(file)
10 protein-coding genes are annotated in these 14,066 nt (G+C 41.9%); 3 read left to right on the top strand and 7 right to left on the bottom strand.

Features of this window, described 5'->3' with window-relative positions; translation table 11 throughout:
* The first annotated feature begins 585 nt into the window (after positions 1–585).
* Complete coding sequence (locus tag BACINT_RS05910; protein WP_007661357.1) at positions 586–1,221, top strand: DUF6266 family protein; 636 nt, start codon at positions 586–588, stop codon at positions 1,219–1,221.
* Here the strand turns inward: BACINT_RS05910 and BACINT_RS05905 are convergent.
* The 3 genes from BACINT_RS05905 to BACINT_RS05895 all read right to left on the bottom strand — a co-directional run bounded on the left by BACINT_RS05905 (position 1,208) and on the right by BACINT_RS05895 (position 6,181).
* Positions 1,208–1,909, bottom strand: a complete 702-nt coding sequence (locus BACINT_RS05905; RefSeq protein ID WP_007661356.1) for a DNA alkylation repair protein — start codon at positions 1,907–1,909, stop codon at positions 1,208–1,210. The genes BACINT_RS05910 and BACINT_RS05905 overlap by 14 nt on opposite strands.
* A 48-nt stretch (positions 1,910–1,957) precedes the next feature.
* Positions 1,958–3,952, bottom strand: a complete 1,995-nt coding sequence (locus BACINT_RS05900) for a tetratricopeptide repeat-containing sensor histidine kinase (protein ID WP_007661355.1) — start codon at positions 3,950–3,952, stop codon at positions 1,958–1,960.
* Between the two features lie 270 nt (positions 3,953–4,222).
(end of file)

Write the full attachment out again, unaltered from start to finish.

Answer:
10 protein-coding genes are annotated in these 14,066 nt (G+C 41.9%); 3 read left to right on the top strand and 7 right to left on the bottom strand.

Features of this window, described 5'->3' with window-relative positions; translation table 11 throughout:
* The first annotated feature begins 585 nt into the window (after positions 1–585).
* Complete coding sequence (locus tag BACINT_RS05910; protein WP_007661357.1) at positions 586–1,221, top strand: DUF6266 family protein; 636 nt, start codon at positions 586–588, stop codon at positions 1,219–1,221.
* Here the strand turns inward: BACINT_RS05910 and BACINT_RS05905 are convergent.
* The 3 genes from BACINT_RS05905 to BACINT_RS05895 all read right to left on the bottom strand — a co-directional run bounded on the left by BACINT_RS05905 (position 1,208) and on the right by BACINT_RS05895 (position 6,181).
* Positions 1,208–1,909, bottom strand: a complete 702-nt coding sequence (locus BACINT_RS05905; RefSeq protein ID WP_007661356.1) for a DNA alkylation repair protein — start codon at positions 1,907–1,909, stop codon at positions 1,208–1,210. The genes BACINT_RS05910 and BACINT_RS05905 overlap by 14 nt on opposite strands.
* A 48-nt stretch (positions 1,910–1,957) precedes the next feature.
* Positions 1,958–3,952, bottom strand: a complete 1,995-nt coding sequence (locus BACINT_RS05900) for a tetratricopeptide repeat-containing sensor histidine kinase (protein ID WP_007661355.1) — start codon at positions 3,950–3,952, stop codon at positions 1,958–1,960.
* Between the two features lie 270 nt (positions 3,953–4,222).